HOUSING + HOMELESSNESS

‘Home sweet home’: Life in Salt Lake City’s temporary housing units

Dec 21, 2023, 1:10 PM | Updated: 1:20 pm

jackson smiles in his new home, provided by the state as a temporary shelter for the homeless popul...

Jackson smiles in his new home. (Hugo Rikard-Bell, KSL NewsRadio)

(Hugo Rikard-Bell, KSL NewsRadio)

SALT LAKE CITY — “Come in!”

The site containing temporary housing pods is so spick and span, the door on Jackson’s private unit didn’t even squeak as it swung open.

“Hey there, nice to meet you,” Jackson said.

He sat on a chair that folds out from the wall next to a table that does the same. He was facing his window and on the sill was a small tablet with YouTube up. An old music video from an era long forgotten played. Jackson didn’t bother to pause it.

His new home is a 75-square-foot ‘pod’, one of 50 that makeup Utah’s first micro shelter, built on Redevelopment Agency-owned land at 600 West and 300 South in Salt Lake City.

It finally opened last week after months of construction and some delays after difficulty finding a service provider. Thankfully for the project, the nonprofit Switchpoint put their hand up to run the site until April 30.

A place to lie down

Jackson’s space is small but warm. He has a shelf with Christmas decorations, snacks, canned food and multiple medication bottles.

Behind a curtain is his mattress, a bag of clothes and a sleeping bag. He can lock his door from the inside and has air conditioning as well.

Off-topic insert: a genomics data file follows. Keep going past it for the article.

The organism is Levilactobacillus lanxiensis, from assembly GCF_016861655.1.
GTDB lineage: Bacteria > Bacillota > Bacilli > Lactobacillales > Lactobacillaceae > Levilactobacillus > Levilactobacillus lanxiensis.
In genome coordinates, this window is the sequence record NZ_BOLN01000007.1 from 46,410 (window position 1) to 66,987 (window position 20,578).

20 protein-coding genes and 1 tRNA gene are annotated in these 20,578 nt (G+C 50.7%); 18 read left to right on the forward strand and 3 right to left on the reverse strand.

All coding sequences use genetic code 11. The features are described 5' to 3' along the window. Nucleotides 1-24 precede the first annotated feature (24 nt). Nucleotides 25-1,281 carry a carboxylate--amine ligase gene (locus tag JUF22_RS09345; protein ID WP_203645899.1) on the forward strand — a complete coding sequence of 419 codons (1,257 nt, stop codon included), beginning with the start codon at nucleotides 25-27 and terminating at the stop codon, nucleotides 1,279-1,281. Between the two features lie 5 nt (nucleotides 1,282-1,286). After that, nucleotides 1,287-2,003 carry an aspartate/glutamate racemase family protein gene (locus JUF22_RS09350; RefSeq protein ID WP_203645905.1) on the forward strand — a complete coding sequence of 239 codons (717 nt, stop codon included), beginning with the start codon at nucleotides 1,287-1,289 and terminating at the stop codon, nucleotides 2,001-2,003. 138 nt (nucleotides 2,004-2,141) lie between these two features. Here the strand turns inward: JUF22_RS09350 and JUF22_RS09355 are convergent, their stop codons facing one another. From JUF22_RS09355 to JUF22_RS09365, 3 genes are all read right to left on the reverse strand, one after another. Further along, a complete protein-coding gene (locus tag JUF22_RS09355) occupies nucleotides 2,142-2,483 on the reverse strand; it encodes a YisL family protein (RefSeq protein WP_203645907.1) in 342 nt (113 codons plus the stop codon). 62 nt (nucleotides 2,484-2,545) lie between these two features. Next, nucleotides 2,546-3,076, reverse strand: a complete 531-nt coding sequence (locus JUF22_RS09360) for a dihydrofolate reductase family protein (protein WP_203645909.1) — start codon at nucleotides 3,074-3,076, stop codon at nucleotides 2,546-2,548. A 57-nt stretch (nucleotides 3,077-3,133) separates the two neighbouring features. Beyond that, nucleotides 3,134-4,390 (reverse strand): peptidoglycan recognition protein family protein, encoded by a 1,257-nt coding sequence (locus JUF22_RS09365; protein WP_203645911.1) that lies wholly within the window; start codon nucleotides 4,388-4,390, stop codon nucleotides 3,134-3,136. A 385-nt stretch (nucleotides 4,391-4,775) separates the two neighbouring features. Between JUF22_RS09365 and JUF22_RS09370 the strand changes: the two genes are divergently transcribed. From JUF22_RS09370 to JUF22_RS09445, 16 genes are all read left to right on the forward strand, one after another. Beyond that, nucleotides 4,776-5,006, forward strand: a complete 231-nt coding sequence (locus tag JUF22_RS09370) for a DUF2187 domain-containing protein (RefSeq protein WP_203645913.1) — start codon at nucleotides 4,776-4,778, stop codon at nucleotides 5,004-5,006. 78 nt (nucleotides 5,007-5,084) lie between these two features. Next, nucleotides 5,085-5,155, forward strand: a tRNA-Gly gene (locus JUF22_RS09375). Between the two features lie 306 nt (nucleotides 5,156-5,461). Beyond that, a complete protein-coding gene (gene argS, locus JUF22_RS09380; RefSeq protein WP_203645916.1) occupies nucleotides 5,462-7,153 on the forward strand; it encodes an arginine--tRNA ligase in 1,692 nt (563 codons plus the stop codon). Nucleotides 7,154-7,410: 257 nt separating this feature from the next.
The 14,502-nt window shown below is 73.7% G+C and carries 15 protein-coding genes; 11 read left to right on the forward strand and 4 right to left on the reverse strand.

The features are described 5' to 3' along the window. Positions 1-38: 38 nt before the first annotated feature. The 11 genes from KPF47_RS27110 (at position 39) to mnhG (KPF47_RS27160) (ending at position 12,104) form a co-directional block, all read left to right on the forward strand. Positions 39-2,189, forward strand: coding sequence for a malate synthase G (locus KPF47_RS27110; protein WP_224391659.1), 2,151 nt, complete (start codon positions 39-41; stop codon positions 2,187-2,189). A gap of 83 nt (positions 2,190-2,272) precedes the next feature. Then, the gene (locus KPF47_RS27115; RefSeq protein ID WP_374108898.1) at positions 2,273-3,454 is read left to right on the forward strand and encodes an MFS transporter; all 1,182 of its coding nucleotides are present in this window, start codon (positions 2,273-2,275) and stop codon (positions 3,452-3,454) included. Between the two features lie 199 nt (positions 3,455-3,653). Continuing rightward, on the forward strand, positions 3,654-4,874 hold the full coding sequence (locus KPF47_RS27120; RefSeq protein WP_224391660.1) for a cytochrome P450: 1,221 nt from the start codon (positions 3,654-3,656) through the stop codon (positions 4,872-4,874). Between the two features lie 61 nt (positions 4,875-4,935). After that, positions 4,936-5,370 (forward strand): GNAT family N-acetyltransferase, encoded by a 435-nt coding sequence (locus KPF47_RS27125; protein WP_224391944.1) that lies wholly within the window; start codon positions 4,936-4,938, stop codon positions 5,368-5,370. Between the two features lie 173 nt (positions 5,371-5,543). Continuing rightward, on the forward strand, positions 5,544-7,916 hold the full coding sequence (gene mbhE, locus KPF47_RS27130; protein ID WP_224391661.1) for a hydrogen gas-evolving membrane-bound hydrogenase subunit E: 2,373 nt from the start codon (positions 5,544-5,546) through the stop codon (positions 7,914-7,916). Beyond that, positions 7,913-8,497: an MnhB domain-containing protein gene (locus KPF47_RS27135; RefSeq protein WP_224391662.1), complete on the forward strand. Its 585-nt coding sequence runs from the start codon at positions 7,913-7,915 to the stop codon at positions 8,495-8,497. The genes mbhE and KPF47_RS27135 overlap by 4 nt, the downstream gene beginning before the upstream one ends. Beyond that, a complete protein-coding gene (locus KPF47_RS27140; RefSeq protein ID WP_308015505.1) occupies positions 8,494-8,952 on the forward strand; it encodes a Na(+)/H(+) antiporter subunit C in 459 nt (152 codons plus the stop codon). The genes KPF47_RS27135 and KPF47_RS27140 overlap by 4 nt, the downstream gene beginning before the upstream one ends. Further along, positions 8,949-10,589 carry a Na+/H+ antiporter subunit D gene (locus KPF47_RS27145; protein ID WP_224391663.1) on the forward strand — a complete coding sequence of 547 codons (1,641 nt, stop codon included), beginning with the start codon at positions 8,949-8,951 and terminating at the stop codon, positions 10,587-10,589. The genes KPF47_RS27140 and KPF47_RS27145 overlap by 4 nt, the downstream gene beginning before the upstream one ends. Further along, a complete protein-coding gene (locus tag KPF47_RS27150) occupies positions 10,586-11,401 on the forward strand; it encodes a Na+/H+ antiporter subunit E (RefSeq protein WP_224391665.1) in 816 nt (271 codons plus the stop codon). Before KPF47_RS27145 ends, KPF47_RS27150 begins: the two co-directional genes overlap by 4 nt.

“I’m Native American, full-blood Navajo,” he said as he starts to give his proper introductions.

He explained he grew up in near poverty and has been homeless for decades.

“Going on 35 years?” he pondered. “I’ve been homeless 35 years, in Albuquerque and then Utah.”

As he paused to scratch his chin, the scabs and scars that cover his face came into full view. His hair was unevenly chopped and his nose had been broken at least once. But there was no dirt under his fingernails.

He looked freshly showered and smelled like deodorant. His clothes were clean.

Jackson explained he has spent two winters on the streets in Salt Lake City.

“This was [going] to be my third year. Very tough. Almost froze twice in a row.”

Jackson said he has a high risk of heart failure, and if he had to spend this winter on the street, it would have been his last.

“It’s been extremely cold, the last three nights. I was thinking would have gotten wet,” he said. “There’s limited space to lie down and rest your head without other homeless coming around, taking your stuff… bothering you for alcohol and drugs.”

“I was continuously visiting the hospital twice a week. Now that I got this [shelter], they can monitor me and if I do have health problems, they’re right next door,” Jackson added.